# Measures of Central Tendency | Engineering Data Analysis

Measures of Central Tendency

Measures of central tendency are statistical tools used to describe the center or typical value of a dataset. They provide a single value that attempts to describe the middle or center of a distribution of values. The three main measures of central tendency are:

• Mean
• Median
• Mode

Each of these measures has its own strengths and weaknesses, and their usefulness depends on the nature of the data and the purpose of the analysis.

The Arithmetic Mean

The arithmetic mean, commonly referred to as the average, is the sum of all values in a dataset divided by the number of values.

Formula

For a dataset with n values, the arithmetic mean (x̄) is calculated as:

x̄ = (x₁ + x₂ + … + xₙ) / n

Where x₁, x₂, …, xₙ are individual values in the dataset.

Properties

• The mean takes into account every value in the dataset.
• It’s sensitive to extreme values (outliers).
• It can be used with interval and ratio data.
• The sum of deviations from the mean is always zero.

• It uses all the data in its calculation.
• It’s suitable for further statistical calculations.
• It’s widely understood and commonly used.

• It can be skewed by outliers.
• It may not represent the typical value in skewed distributions.

Example

Dataset: 2, 4, 4, 5, 5, 7, 9 Mean = (2 + 4 + 4 + 5 + 5 + 7 + 9) / 7 = 36 / 7 = 5.14

The Median

The median is the middle value when a dataset is ordered from least to greatest.

Calculation

• For odd-numbered datasets: The median is the middle number.
• For even-numbered datasets: The median is the average of the two middle numbers.

Properties

• The median is not affected by extreme values (outliers).
• It can be used with ordinal, interval, and ratio data.
• 50% of the data falls below the median, and 50% falls above it.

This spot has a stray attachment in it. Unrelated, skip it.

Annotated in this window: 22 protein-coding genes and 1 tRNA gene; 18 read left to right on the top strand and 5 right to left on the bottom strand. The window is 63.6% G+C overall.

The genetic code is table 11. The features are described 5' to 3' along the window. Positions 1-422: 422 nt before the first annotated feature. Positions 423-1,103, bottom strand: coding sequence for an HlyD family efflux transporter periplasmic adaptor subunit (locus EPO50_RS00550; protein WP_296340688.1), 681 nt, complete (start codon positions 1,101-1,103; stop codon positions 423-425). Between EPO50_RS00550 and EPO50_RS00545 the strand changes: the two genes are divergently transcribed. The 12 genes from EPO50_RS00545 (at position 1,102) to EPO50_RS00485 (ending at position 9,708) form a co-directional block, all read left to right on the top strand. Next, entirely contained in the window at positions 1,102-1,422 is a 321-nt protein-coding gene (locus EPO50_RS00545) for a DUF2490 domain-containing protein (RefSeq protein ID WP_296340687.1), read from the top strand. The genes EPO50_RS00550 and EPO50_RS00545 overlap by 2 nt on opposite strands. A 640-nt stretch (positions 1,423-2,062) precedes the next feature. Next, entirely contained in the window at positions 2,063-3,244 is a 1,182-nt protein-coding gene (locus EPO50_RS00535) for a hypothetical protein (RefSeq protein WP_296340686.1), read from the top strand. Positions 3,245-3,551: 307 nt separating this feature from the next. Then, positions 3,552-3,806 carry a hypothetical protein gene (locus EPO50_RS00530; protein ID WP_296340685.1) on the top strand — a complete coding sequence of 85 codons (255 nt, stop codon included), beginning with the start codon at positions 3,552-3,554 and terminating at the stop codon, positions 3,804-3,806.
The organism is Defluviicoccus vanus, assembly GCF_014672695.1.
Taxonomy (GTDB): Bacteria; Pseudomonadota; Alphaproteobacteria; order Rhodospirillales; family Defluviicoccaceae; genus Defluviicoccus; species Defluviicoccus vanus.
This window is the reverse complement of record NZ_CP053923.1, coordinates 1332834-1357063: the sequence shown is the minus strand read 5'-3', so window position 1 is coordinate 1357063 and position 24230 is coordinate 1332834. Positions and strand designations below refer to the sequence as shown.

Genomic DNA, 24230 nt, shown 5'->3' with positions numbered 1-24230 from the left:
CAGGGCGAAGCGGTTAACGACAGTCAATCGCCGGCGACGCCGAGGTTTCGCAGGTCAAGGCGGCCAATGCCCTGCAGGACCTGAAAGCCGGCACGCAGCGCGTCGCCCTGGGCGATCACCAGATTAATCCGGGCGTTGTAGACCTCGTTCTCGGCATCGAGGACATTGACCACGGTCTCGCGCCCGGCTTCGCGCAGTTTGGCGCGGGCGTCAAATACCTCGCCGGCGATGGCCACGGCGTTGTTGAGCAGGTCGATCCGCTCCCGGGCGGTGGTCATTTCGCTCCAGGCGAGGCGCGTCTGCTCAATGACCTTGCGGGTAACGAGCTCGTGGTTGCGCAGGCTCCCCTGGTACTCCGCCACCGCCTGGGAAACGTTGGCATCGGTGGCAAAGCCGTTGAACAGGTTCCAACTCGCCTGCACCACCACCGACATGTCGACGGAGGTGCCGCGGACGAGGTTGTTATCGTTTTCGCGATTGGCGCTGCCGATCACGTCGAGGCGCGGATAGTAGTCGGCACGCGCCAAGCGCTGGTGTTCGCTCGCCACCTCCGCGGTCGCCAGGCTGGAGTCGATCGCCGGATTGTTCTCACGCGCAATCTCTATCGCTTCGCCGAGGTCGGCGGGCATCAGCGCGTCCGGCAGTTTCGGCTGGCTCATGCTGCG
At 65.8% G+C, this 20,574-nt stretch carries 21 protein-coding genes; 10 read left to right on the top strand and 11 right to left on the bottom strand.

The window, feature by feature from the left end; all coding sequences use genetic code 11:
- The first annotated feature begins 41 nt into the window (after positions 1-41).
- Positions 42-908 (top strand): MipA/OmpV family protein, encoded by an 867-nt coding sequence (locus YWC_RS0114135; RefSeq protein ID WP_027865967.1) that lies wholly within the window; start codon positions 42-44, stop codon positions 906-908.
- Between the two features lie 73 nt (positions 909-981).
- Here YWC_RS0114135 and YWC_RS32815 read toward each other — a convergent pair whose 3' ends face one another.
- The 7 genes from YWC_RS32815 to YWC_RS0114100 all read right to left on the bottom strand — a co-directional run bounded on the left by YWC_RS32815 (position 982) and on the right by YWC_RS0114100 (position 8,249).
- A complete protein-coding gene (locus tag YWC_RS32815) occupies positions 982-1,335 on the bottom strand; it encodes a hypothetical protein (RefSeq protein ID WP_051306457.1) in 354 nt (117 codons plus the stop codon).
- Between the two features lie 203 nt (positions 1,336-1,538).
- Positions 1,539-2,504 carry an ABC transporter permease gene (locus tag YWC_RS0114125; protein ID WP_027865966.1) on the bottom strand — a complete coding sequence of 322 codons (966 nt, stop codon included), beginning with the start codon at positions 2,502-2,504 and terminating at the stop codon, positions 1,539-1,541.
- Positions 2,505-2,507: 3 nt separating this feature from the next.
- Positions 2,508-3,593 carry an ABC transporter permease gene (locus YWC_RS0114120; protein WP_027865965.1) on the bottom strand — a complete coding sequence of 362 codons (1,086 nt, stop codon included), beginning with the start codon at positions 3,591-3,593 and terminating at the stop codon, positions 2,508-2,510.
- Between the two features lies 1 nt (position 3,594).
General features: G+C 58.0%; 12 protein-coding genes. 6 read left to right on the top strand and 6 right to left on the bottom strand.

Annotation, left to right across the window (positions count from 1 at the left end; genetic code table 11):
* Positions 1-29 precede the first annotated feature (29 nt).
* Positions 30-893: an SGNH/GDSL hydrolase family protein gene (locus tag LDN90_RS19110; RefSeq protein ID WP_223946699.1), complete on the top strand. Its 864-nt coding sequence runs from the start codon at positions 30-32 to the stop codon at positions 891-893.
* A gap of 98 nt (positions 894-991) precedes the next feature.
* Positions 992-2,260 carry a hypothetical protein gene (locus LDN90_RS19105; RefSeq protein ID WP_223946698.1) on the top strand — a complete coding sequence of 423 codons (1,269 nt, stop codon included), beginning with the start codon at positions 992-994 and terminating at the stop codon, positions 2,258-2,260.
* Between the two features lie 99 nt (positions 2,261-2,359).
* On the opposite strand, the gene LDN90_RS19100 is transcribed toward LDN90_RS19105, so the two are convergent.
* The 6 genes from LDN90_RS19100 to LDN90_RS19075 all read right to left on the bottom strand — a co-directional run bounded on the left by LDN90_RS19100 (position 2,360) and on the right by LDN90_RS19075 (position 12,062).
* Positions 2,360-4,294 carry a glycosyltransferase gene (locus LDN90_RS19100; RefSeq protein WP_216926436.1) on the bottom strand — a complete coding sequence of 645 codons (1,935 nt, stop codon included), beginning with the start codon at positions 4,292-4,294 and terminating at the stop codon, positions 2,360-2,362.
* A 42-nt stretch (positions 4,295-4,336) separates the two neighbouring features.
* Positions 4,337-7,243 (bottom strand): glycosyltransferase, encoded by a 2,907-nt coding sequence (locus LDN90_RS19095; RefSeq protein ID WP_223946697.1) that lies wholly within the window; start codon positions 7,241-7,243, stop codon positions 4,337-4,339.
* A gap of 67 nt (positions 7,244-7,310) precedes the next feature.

• It’s not affected by extreme values.
• It’s useful for skewed distributions.
• It can be used when a distribution has open-ended classes.

• It doesn’t take into account every value in the dataset.
• It’s not suitable for many mathematical operations.

Example

Dataset: 2, 4, 4, 5, 5, 7, 9 Ordered: 2, 4, 4, 5, 5, 7, 9 Median = 5 (middle value)

The Mode

The mode is the value that appears most frequently in a dataset.

Properties

• A dataset can have no mode, one mode (unimodal), two modes (bimodal), or more than two modes (multimodal).
• It’s the only measure of central tendency that can be used with nominal data.
• It’s not affected by extreme values.

• It can be used with all types of data, including nominal data.
• It’s easy to determine for small datasets.
• It’s useful for describing categorical data.

• It may not be unique.
• It may not exist for some datasets.
• It’s not suitable for many mathematical operations.

Example

Dataset: 2, 4, 4, 5, 5, 7, 9 Mode = 4 and 5 (bimodal)

Weighted Mean

A weighted mean is an average that takes into account the varying degrees of importance of the numbers in a dataset.

Formula

Weighted Mean = (w₁x₁ + w₂x₂ + … + wₙxₙ) / (w₁ + w₂ + … + wₙ)

Where w₁, w₂, …, wₙ are the weights, and x₁, x₂, …, xₙ are the values.

Applications

• Calculating GPA
• Computing price indices
• Analyzing survey data with different response importances

Geometric Mean

The geometric mean is the nth root of the product of n numbers.

Formula

Geometric Mean = (x₁ * x₂ * … * xₙ)^(1/n)

Applications

• Calculating average growth rates
• Analyzing returns in finance
• Comparing different products with multiple criteria

Harmonic Mean

The harmonic mean is the reciprocal of the arithmetic mean of reciprocals.

Formula

Harmonic Mean = n / (1/x₁ + 1/x₂ + … + 1/xₙ)

Applications

• Calculating average speed over a fixed distance
• Computing average rates
• Electrical circuit analysis

Relationship Between Mean, Median, and Mode

Symmetrical Distributions

In perfectly symmetrical distributions:

Mean = Median = Mode

Skewed Distributions

• Right-skewed (positively skewed): Mode < Median < Mean
• Left-skewed (negatively skewed): Mean < Median < Mode

Choosing the Appropriate Measure of Central Tendency

Consider the Type of Data

• Nominal: Use mode
• Ordinal: Use median or mode
• Interval/Ratio: Can use mean, median, or mode

Consider the Distribution

• Symmetrical: Mean, median, or mode
• Skewed: Median often preferred
• Presence of outliers: Median or mode

Consider the Purpose of Analysis

• Need for further statistical analysis: Often mean
• Describing typical value: Median or mode might be more representative

Measures of Central Tendency in Different Fields

Economics

• Mean income vs. median income
• Consumer Price Index (weighted mean)

Education

• GPA calculation (weighted mean)
• Standardized test scores (often reported as mean and median)

Meteorology

• Average temperature (mean)
• Median rainfall

Medicine

• Survival rates (often median)
• Drug effectiveness (various measures depending on data type)